I layered the meat veggies and potatoes in a baking dish and topped it with some of the mozzarella cheese I made recently. As I was about to pop it in the oven to bake the Chef roommate asked if I wanted to add some crushed potato chips as a topping and I agreed without thinking. Only after I stuck it in the oven did it occur to me that the chips aren't really SOLE.

Or are they? This particular bag of chips was made by Lay's and like many large corporations, Frito- Lay is attempting to reach out to the local food market. Recently I've seen a number of tv ads for Lays promoting local potato farmers. So I went to their website and there I learned that I could use the product number on the bag to find out more about where this bag of chips came from. It seems our chips were made in the plant in Cambridge, about an hour from here. From that I was give a list of 3 potential potato farms which may have grown the chips: two were near Alliston,just north of Toronto and in the area of the proposed megaquarry), and one was Brant county (near Brantford, about an hour south west). Lays wouldn't tell me which variety of potato they use, only that it's specifically grown for them and it's a starch potato that does well in Ontario. So far so good on the local aspect!

But what about the other ingredients? According to the ingredient list of these chips (plain, wavy cut), they contain only potatoes, vegetable oil and salt. That didn't sound too bad but still rather vague so I called the customer info line to see what else I could find out. According to the website, the oil used for frying the potatoes into the lovely crispy chips is 100% sunflower oil but when speaking with the customer service rep, it seems they also use canola oil occasionally and she couldn't tell me which, nor where it was made, only that they purchase Canadian when possible but also use products from the US. Her answer was similar for salt which is abundantly mined both here in Ontario and elsewhere in Canada so I can live with that.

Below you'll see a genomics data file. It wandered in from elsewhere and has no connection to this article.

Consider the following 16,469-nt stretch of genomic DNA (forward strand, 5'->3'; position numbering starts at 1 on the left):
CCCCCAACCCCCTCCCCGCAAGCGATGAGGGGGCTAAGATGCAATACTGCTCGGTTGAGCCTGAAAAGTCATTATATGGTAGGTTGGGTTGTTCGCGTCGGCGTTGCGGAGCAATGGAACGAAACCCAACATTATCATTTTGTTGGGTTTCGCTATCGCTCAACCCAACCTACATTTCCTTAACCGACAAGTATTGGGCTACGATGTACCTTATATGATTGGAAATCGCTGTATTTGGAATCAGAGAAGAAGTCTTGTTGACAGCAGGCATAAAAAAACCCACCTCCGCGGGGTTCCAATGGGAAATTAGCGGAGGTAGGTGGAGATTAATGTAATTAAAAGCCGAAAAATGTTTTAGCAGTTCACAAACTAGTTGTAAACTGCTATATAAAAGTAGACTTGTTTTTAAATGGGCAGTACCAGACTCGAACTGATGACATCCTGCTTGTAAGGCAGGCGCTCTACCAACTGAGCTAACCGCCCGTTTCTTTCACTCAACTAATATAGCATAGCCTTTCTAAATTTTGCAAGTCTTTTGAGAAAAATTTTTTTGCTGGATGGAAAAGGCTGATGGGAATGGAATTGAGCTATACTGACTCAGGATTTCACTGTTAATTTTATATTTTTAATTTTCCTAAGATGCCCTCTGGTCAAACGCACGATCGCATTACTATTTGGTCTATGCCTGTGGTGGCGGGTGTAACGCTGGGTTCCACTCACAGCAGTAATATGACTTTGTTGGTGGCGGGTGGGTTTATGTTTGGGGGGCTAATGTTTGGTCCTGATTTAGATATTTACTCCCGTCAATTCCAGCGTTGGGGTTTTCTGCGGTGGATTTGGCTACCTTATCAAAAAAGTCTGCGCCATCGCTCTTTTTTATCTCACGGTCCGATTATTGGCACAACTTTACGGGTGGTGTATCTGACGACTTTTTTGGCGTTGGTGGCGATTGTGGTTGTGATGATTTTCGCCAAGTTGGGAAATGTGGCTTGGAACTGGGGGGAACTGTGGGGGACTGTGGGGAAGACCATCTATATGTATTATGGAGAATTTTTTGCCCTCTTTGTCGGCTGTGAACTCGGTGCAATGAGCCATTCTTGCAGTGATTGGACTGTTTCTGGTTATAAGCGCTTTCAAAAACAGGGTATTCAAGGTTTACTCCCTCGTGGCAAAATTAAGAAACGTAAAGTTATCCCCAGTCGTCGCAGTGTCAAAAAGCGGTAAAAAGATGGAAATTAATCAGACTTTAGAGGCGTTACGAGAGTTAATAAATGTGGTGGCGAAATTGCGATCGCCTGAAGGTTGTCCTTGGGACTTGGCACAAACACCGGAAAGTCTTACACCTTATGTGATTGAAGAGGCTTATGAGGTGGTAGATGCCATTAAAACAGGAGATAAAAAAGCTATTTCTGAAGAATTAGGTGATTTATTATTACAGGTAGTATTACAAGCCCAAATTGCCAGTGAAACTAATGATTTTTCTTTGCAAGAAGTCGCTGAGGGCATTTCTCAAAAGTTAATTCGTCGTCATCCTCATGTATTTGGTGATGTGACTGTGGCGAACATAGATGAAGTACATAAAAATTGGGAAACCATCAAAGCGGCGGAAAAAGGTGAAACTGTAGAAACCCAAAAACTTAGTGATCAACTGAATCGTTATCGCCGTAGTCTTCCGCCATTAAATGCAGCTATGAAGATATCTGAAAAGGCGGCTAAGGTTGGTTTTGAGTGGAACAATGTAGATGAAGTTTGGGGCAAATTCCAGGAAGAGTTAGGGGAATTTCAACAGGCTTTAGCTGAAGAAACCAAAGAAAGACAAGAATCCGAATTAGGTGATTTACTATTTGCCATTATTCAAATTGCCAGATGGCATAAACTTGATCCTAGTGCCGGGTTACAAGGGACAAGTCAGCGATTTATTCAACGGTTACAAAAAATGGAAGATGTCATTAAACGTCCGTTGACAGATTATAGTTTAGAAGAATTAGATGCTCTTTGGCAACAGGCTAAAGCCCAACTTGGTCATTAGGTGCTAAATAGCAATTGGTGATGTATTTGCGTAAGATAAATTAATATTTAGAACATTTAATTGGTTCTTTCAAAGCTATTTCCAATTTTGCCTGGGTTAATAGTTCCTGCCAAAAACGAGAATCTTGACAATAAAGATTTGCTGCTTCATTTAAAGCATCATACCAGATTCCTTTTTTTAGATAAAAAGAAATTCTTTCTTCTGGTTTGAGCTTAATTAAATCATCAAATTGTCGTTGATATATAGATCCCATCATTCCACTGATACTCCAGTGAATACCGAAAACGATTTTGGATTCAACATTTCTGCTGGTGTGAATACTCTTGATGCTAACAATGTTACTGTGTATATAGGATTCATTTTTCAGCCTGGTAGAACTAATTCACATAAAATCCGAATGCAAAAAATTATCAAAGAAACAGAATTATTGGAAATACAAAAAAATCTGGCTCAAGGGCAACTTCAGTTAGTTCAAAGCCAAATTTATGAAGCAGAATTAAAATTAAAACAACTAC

In the case of canola oil, it would seem likely that it's a Canadian source since we grow most of the canola in North America. However that's not exactly reassuring since most of the canola we grow is GMO. From the Canola Council of Canada Website:

Canola was developed using traditional plant breeding techniques, so it was not developed using biotechnology. However, about 80% of the canola grown in Canada has now been modified using biotechnology to make it tolerant to some herbicides. Using these specific herbicides has reduced the amount of chemical needed for weed control in the fields.